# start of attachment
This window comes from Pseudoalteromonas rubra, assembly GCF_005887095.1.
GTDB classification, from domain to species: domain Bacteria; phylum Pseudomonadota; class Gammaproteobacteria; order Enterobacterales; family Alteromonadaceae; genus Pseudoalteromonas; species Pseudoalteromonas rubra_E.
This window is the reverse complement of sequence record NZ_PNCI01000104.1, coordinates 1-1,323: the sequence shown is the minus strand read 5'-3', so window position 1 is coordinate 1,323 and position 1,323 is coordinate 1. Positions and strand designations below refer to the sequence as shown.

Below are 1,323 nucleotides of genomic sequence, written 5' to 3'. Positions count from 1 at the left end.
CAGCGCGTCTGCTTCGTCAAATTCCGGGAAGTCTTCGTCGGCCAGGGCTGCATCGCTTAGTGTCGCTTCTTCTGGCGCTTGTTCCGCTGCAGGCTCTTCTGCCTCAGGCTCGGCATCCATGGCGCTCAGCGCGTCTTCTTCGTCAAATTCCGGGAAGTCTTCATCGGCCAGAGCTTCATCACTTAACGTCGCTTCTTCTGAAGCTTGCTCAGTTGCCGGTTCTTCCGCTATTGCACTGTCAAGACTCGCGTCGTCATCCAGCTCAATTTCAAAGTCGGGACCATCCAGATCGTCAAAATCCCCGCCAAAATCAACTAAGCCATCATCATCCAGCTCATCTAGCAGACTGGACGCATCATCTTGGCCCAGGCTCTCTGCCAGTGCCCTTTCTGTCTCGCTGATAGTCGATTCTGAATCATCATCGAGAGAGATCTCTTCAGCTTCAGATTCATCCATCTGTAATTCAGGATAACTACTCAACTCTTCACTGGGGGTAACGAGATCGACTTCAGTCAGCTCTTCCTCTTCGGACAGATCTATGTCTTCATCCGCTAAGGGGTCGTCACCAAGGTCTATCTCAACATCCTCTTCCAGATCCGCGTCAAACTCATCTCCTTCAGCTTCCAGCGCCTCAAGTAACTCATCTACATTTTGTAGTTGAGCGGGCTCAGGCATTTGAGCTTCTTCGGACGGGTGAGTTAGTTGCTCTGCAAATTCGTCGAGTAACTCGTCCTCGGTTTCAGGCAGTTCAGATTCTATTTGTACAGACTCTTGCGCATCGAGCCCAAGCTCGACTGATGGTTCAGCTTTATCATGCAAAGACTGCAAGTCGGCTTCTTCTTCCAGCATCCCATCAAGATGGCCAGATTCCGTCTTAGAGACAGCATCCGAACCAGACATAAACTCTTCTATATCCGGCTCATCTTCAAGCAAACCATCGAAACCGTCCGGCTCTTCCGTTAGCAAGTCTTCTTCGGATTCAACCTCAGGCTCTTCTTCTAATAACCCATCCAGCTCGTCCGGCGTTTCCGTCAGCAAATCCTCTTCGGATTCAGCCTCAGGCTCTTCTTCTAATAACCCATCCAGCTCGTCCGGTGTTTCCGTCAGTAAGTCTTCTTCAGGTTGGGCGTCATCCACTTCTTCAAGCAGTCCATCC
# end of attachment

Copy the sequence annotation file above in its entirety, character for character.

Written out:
This window comes from Pseudoalteromonas rubra, assembly GCF_005887095.1.
GTDB classification, from domain to species: domain Bacteria; phylum Pseudomonadota; class Gammaproteobacteria; order Enterobacterales; family Alteromonadaceae; genus Pseudoalteromonas; species Pseudoalteromonas rubra_E.
This window is the reverse complement of sequence record NZ_PNCI01000104.1, coordinates 1-1,323: the sequence shown is the minus strand read 5'-3', so window position 1 is coordinate 1,323 and position 1,323 is coordinate 1. Positions and strand designations below refer to the sequence as shown.

Below are 1,323 nucleotides of genomic sequence, written 5' to 3'. Positions count from 1 at the left end.
CAGCGCGTCTGCTTCGTCAAATTCCGGGAAGTCTTCGTCGGCCAGGGCTGCATCGCTTAGTGTCGCTTCTTCTGGCGCTTGTTCCGCTGCAGGCTCTTCTGCCTCAGGCTCGGCATCCATGGCGCTCAGCGCGTCTTCTTCGTCAAATTCCGGGAAGTCTTCATCGGCCAGAGCTTCATCACTTAACGTCGCTTCTTCTGAAGCTTGCTCAGTTGCCGGTTCTTCCGCTATTGCACTGTCAAGACTCGCGTCGTCATCCAGCTCAATTTCAAAGTCGGGACCATCCAGATCGTCAAAATCCCCGCCAAAATCAACTAAGCCATCATCATCCAGCTCATCTAGCAGACTGGACGCATCATCTTGGCCCAGGCTCTCTGCCAGTGCCCTTTCTGTCTCGCTGATAGTCGATTCTGAATCATCATCGAGAGAGATCTCTTCAGCTTCAGATTCATCCATCTGTAATTCAGGATAACTACTCAACTCTTCACTGGGGGTAACGAGATCGACTTCAGTCAGCTCTTCCTCTTCGGACAGATCTATGTCTTCATCCGCTAAGGGGTCGTCACCAAGGTCTATCTCAACATCCTCTTCCAGATCCGCGTCAAACTCATCTCCTTCAGCTTCCAGCGCCTCAAGTAACTCATCTACATTTTGTAGTTGAGCGGGCTCAGGCATTTGAGCTTCTTCGGACGGGTGAGTTAGTTGCTCTGCAAATTCGTCGAGTAACTCGTCCTCGGTTTCAGGCAGTTCAGATTCTATTTGTACAGACTCTTGCGCATCGAGCCCAAGCTCGACTGATGGTTCAGCTTTATCATGCAAAGACTGCAAGTCGGCTTCTTCTTCCAGCATCCCATCAAGATGGCCAGATTCCGTCTTAGAGACAGCATCCGAACCAGACATAAACTCTTCTATATCCGGCTCATCTTCAAGCAAACCATCGAAACCGTCCGGCTCTTCCGTTAGCAAGTCTTCTTCGGATTCAACCTCAGGCTCTTCTTCTAATAACCCATCCAGCTCGTCCGGCGTTTCCGTCAGCAAATCCTCTTCGGATTCAGCCTCAGGCTCTTCTTCTAATAACCCATCCAGCTCGTCCGGTGTTTCCGTCAGTAAGTCTTCTTCAGGTTGGGCGTCATCCACTTCTTCAAGCAGTCCATCC